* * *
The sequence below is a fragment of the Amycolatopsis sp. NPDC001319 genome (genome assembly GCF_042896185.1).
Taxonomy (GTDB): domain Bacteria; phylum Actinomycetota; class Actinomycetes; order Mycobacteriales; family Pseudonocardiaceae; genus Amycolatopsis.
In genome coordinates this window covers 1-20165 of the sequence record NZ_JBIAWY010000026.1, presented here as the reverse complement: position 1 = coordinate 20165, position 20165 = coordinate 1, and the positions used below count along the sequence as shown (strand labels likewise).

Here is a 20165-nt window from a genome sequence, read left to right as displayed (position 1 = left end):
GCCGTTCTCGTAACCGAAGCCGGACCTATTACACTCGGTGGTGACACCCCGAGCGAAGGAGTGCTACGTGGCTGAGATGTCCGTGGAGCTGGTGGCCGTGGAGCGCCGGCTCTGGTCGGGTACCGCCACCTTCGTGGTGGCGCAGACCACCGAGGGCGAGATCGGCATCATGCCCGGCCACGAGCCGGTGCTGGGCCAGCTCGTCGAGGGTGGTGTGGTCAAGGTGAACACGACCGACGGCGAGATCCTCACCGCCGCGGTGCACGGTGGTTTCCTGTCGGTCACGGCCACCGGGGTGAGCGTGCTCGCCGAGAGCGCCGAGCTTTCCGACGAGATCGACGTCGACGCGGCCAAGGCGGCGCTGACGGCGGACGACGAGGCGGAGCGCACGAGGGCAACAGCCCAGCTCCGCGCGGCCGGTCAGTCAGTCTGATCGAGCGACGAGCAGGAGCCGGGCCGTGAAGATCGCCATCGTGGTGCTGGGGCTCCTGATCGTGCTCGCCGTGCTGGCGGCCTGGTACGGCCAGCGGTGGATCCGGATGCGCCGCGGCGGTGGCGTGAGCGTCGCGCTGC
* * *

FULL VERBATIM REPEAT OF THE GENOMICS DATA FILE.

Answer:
The sequence below is a fragment of the Amycolatopsis sp. NPDC001319 genome (genome assembly GCF_042896185.1).
Taxonomy (GTDB): domain Bacteria; phylum Actinomycetota; class Actinomycetes; order Mycobacteriales; family Pseudonocardiaceae; genus Amycolatopsis.
In genome coordinates this window covers 1-20165 of the sequence record NZ_JBIAWY010000026.1, presented here as the reverse complement: position 1 = coordinate 20165, position 20165 = coordinate 1, and the positions used below count along the sequence as shown (strand labels likewise).

Here is a 20165-nt window from a genome sequence, read left to right as displayed (position 1 = left end):
GCCGTTCTCGTAACCGAAGCCGGACCTATTACACTCGGTGGTGACACCCCGAGCGAAGGAGTGCTACGTGGCTGAGATGTCCGTGGAGCTGGTGGCCGTGGAGCGCCGGCTCTGGTCGGGTACCGCCACCTTCGTGGTGGCGCAGACCACCGAGGGCGAGATCGGCATCATGCCCGGCCACGAGCCGGTGCTGGGCCAGCTCGTCGAGGGTGGTGTGGTCAAGGTGAACACGACCGACGGCGAGATCCTCACCGCCGCGGTGCACGGTGGTTTCCTGTCGGTCACGGCCACCGGGGTGAGCGTGCTCGCCGAGAGCGCCGAGCTTTCCGACGAGATCGACGTCGACGCGGCCAAGGCGGCGCTGACGGCGGACGACGAGGCGGAGCGCACGAGGGCAACAGCCCAGCTCCGCGCGGCCGGTCAGTCAGTCTGATCGAGCGACGAGCAGGAGCCGGGCCGTGAAGATCGCCATCGTGGTGCTGGGGCTCCTGATCGTGCTCGCCGTGCTGGCGGCCTGGTACGGCCAGCGGTGGATCCGGATGCGCCGCGGCGGTGGCGTGAGCGTCGCGCTGC